The recent celebration of the anniversary of the Freedom Riders coming through Villa Rica in May 1961 again reminded Hanson of a similar injustice she saw on a bus running between Villa Rica and Carrollton many years ago.
Hanson, whose family had recently moved from Villa Rica to Carrollton, still returned on the bus once every two weeks to work in the local hosiery mill. On one particular day she was returning to Carrollton from work while sitting on the front seat behind the driver when she noticed a black boy she guessed was between 9 and 11 years old sitting by himself on the front seat across the aisle from her.
Having grown up with black children, she didn’t think much of it. In fact, she and her family had many neighbors living around them who were black.
“My family was pretty poor,” she said. “We had blacks in our neighborhood who had more than we had, so we had nothing to be prejudice about.”
The boy didn’t say a word and kept to himself until his stop in the Sand Hill community. Though the driver didn’t say anything to the boy during the ride, as he exited the bus Hanson recalled the driver telling him that next time he rode the bus he needed to go to the back like he was supposed to do.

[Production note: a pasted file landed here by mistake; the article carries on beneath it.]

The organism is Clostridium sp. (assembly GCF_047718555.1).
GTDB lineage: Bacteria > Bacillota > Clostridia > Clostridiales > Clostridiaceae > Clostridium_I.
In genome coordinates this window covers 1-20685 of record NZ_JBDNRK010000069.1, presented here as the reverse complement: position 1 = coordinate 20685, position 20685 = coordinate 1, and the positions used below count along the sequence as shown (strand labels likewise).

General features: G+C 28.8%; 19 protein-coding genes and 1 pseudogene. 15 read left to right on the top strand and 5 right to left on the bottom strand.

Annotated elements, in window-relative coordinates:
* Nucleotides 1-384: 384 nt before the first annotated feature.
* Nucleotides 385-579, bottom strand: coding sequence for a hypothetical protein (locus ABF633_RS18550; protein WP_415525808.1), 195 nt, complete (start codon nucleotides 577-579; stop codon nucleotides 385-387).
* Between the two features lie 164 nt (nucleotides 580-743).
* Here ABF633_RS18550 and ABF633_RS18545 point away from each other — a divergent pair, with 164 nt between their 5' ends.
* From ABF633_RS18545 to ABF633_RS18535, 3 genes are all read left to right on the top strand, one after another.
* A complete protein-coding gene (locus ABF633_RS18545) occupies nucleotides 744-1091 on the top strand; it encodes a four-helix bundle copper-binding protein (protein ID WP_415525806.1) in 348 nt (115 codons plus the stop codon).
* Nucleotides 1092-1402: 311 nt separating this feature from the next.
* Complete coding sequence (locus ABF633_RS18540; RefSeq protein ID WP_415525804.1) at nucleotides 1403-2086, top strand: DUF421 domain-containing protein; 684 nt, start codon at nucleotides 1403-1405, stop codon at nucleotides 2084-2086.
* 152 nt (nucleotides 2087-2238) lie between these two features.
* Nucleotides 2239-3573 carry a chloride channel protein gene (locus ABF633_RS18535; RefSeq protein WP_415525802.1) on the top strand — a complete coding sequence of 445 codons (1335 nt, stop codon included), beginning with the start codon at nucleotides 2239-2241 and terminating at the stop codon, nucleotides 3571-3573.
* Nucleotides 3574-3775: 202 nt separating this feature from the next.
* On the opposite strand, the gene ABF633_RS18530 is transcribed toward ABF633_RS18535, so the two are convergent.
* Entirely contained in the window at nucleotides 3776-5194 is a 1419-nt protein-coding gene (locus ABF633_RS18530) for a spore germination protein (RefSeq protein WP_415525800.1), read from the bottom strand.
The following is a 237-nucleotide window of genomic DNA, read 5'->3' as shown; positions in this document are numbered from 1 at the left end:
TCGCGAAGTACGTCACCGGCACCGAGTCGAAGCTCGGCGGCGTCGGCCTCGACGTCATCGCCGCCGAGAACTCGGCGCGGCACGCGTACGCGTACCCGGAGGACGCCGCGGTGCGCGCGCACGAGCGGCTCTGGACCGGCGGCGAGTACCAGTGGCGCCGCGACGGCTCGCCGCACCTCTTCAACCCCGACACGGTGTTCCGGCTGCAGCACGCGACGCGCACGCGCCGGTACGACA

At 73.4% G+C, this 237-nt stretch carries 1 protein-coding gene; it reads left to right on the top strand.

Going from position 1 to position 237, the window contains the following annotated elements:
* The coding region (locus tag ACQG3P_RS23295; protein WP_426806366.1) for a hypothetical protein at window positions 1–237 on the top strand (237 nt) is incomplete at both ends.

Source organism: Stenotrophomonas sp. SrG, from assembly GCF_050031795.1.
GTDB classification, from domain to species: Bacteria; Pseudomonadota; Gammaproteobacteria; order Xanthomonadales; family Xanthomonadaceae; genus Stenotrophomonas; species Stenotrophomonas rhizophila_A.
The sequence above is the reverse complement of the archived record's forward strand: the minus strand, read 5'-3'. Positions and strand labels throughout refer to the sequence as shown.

“He was on the bus when I got on and had just sat there well-mannered and minding his own business,” Hanson said. “I have thought about it so many times over the years. His heart must have been broken and I’m sure he hated that driver for saying that to him.”
Though Hanson has never seen the boy since that incident, she’s thought about him many times since and the hurt he must have felt. “He probably doesn’t live around her any more, but I’ve thought many times that I’d like to meet him and tell him that what the driver said broke my heart too,” she said.
The 1961 Freedom Ride was meant to shed light on civil rights injustices being experienced at the time all over the United States, but especially in the southern United States. Mainly young black college students boarded buses that traveled throughout the southeast to protest the treatment of blacks and the inequality they faced in such areas as public transportation, where they were traditionally relegated to the back of the bus to keep from intermingling with the white passengers.